In this calibration method, the grayscale level display behavior of the space is the same for all displays of the same type, and the calibration can be further reduced by measuring the spatial effects once on the reference display system. Can be envisaged.

  In the broader method 440 for calibration, the viewing angle is additionally measured, as illustrated in FIG. 10b, so that the enforced grayscale level display standards conformance to viewing angle dependence. Can be optimized. In FIG. 10b, method steps having the same reference numerals as in FIG. 10a are as described above and will not be described in detail here.

  After selecting the drive voltage in step 406, additional steps 424 and 426 are provided so that the original transfer curve information can be stored for several viewing angles for each zone / pixel and each drive voltage. be introduced. The number of viewing angles used to obtain fairly accurate transfer curve information depends on the display system used. The viewing angle can be divided into zones, and interpolation can be used to obtain appropriate transfer curves for all viewing angles. Measurement time can be reduced by using interpolation.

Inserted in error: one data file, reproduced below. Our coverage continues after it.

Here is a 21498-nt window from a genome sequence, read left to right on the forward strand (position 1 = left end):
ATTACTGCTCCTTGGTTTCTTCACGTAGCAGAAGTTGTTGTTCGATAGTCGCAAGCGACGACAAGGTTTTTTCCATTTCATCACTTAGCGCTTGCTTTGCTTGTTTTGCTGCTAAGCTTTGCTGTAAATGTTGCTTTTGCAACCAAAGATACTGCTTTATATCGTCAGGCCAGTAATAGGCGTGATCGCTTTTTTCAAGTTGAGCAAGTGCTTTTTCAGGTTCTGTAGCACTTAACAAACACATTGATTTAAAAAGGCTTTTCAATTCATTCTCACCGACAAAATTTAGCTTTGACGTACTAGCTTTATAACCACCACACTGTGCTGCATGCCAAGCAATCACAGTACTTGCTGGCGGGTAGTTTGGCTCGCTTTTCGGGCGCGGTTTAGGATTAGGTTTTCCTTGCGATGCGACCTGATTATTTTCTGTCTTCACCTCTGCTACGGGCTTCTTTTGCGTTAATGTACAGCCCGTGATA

An alternative method 460 for calibration makes it possible to measure the viewing angle dependence for one zone / pixel, as illustrated in FIG. Used as Again, method steps having the same reference numerals as either FIG. 10a or FIG. 10b are as described above and will not be described in detail here.